We’re busy. We’re hungry. We don’t feel like cooking. More and more of us are relying on the convenience of takeout meals while also trying to eat healthy. Can we do both?
Fifty-four percent of adults say takeout and delivery is essential to their lifestyle — for millennials it’s 72 percent and 66 percent for Gen Z, a recent report shows. One-third of adults surveyed planned to increase their use of takeout. If you love the convenience but want to maintain a balanced diet, there’s good news: Restaurant managers are aware of both the uptick and consumers’ desire to eat healthier. So they’re generally more willing than ever to make modifications and share nutrition information.
It's Your Choice
Sometimes it’s worth stating the obvious: No matter the cuisine, preparation or price point, these days most menus include healthy options. But it’s up to you to pick one. So when you’re sitting on the couch scrolling menus, remember the choice really is yours.
Of course, some cuisines make that more appealing than others. Take Thai food — the focus is on flavorful broths and fresh steamed vegetables. Chinese menus usually have similar options among myriad offerings; Japanese menus kick that up with exotic proteins like sashimi, a thinly sliced raw protein. Even cuisines like Italian almost always offer a fresh or spicy tomato sauce with that pasta you’re craving.
At fast-food restaurants, think about both preparation styles and portion sizes. (This is just as true for plant-based meals as any other.) A regular cheeseburger can give you the taste you love without the heft of a quarter-pounder, and a fiber-filled fruit cup or salad will keep you full longer than fries. Veggies are usually your friend — unless they’re soaked in butter or a cream sauce.
Reading the Signs
The FDA requires chain restaurants with 20 or more locations to post calories on menus and to make additional nutritional content available. But the latter isn’t always easily accessible in person. Luckily, if you’re ordering takeout you’re most likely online, so here are a few things to look for:
- Allergens. Do you have any food allergies? Online ordering can make this easier to check than in-person, where your server might not know for sure.
- Protein content. Protein helps keep you full longer and provides nutritional value, not just “empty” calories.
- Saturated fat. Being aware of the types of fat in your food preparation can help you limit unhealthy fats.
- Portions per serving. It can be a little shocking to discover that what looks like a small fries might actually be labeled as two or three portions. A restaurant steak might be sold at 6 or 8 ounces when the nutritional info is for a 3-ounce portion. (Upside: Abide by the recommended portion and you might get more than one meal out of that takeout order.)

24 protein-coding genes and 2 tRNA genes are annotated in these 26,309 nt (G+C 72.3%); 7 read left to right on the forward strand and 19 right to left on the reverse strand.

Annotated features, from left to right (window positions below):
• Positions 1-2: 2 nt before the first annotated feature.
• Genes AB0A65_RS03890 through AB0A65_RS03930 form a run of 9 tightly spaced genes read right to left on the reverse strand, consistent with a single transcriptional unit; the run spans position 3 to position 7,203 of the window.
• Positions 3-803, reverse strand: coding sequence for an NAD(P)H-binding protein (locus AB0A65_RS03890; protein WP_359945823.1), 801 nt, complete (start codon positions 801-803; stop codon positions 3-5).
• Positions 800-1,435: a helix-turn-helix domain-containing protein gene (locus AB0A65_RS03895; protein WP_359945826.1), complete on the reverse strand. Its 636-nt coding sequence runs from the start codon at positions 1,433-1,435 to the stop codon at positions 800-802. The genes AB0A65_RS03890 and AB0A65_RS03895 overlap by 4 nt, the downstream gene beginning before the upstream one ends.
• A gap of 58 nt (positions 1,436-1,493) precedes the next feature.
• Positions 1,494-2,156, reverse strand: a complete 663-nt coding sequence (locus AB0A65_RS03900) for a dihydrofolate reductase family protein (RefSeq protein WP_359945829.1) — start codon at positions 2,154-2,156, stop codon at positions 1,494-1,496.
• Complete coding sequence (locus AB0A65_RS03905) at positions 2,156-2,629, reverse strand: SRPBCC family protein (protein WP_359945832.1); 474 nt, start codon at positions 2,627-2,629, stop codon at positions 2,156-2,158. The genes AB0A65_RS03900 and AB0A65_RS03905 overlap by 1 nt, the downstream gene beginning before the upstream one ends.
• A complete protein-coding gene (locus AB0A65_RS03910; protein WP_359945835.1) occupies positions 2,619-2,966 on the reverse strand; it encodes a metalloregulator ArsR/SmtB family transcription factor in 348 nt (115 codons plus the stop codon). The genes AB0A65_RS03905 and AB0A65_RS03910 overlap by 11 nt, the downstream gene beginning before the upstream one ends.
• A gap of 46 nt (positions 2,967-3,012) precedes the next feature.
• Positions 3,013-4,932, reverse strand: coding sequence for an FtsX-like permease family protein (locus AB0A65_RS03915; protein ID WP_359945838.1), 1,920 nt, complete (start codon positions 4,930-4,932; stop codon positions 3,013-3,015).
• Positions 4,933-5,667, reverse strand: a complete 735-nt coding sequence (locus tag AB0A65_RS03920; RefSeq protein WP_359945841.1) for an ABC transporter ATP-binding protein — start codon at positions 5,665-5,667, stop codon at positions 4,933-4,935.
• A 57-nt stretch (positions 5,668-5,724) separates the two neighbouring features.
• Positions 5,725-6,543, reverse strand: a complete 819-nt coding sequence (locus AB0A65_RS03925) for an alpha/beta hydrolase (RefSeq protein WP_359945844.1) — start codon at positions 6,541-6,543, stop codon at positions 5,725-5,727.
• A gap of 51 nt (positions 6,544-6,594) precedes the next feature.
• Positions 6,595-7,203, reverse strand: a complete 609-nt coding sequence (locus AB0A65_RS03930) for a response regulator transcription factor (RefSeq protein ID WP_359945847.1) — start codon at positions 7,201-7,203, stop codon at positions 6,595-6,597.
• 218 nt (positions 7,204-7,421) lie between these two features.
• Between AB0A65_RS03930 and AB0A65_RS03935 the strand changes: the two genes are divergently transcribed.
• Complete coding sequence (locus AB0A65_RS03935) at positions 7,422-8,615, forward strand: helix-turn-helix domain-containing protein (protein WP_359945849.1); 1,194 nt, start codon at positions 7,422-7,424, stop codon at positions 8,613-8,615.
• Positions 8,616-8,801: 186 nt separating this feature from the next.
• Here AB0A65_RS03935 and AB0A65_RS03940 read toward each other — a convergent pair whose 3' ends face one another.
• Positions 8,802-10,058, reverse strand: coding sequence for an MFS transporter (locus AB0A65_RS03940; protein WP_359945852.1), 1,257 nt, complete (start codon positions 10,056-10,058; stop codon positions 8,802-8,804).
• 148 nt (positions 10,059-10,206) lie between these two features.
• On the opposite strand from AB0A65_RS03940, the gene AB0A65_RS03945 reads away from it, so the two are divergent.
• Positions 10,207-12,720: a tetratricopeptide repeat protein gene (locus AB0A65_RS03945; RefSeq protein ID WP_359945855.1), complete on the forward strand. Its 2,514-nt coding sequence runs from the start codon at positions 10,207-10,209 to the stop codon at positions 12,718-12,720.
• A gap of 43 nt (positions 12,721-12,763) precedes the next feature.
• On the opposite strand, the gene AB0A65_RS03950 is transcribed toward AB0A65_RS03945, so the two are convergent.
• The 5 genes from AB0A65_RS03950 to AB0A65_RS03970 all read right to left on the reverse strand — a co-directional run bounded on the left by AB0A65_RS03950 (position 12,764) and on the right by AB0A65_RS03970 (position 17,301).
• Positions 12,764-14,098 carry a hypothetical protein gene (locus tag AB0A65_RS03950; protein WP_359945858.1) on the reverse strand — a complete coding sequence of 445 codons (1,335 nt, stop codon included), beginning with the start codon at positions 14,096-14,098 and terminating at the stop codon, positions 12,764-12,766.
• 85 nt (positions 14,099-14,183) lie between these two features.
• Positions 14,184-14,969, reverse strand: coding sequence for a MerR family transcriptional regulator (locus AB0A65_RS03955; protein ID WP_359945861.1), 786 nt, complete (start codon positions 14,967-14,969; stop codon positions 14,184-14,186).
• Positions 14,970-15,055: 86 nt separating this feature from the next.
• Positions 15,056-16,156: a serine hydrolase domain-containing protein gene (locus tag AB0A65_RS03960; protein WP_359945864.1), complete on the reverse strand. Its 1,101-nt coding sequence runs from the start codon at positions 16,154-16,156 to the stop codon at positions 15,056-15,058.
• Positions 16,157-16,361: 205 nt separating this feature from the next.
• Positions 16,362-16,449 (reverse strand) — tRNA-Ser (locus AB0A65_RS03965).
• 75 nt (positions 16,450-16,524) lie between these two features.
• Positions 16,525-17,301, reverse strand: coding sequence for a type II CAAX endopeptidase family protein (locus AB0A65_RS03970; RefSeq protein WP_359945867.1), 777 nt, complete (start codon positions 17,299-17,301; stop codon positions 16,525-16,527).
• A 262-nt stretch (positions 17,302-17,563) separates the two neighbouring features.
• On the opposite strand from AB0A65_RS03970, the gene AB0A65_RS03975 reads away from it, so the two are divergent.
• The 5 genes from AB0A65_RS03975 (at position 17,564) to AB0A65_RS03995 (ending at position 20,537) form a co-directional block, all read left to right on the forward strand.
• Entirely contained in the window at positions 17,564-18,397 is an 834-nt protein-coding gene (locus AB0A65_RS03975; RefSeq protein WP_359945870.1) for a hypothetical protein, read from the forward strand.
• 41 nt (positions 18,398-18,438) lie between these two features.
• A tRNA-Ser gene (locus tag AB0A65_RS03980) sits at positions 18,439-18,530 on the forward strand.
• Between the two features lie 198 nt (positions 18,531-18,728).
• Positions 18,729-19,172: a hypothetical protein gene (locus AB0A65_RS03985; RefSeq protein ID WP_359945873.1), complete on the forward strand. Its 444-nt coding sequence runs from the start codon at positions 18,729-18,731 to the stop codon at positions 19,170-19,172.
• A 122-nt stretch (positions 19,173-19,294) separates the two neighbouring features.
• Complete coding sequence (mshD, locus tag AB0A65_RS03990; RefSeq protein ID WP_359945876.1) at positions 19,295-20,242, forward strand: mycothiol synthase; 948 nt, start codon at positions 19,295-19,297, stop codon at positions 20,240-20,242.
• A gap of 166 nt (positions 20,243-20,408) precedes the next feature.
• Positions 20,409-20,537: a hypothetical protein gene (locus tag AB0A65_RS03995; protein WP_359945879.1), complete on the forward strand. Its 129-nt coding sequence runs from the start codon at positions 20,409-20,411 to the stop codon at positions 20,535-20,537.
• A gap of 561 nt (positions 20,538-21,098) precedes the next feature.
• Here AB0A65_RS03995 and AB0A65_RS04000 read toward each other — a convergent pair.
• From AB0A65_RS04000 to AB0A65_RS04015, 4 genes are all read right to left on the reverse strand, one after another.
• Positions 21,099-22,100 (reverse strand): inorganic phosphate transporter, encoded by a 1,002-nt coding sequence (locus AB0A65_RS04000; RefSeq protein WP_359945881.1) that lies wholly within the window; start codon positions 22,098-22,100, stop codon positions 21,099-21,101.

- Added sugar. This is now required labeling on grocery store items and refers to sugar that has been added to the dish, not natural sugar content. Shoot for 5 grams or less per serving of added sugar.
Let Common Sense Guide You
Let’s say you’re doing movie night at a friend’s house, and she’s ordering. If you’re not actually looking at the nutritional content yourself, use experience and common sense to make a healthier choice. Think about your plate: Shoot for half vegetables or salad, one quarter carbs (bonus points for complex carbs like beans, whole-wheat bread, quinoa, barley or sweet potatoes) and one quarter protein.
Next, think about preparation: Can you request steamed veggies instead of sauteed? Is that protein grilled, fried or baked? Is there a sauce? Ask for it on the side. Small changes to a dish or presentation can add up to a big difference in your health over time, and most restaurants are happy to oblige you.
Stock Up and Save (Calories)
So your favorite takeout spot doesn’t offer fat-free salad dressing, or even oil and vinegar. But you’ve got that in your fridge or pantry, right? (We’ll wait while you check.) There’s no rule that says you can’t combine takeout with ingredients you keep on hand. Some good items for your grocery list:
- Salt-free seasonings made with herbs and spices, to jazz up simpler preparations
- Low-sodium soy sauce or coconut amino, a soy-free alternative made by fermenting palm sap and sea salt
- Garnishes like nuts, low-fat shredded cheese or bacon bits — best added by you if you want them, so you control amounts
For many people, the joy of takeout is that you don’t have to think about it. The food shows up and you eat it, bada bing! But mindful takeout won’t spoil your fun — you only have to do a little bit of work on the ordering end. It’s worth the small effort to request modifications like no extra salt or sauce on the side, so when the dish gets to you, you can enjoy it guilt-free, knowing that takeout can be part of a healthy lifestyle.
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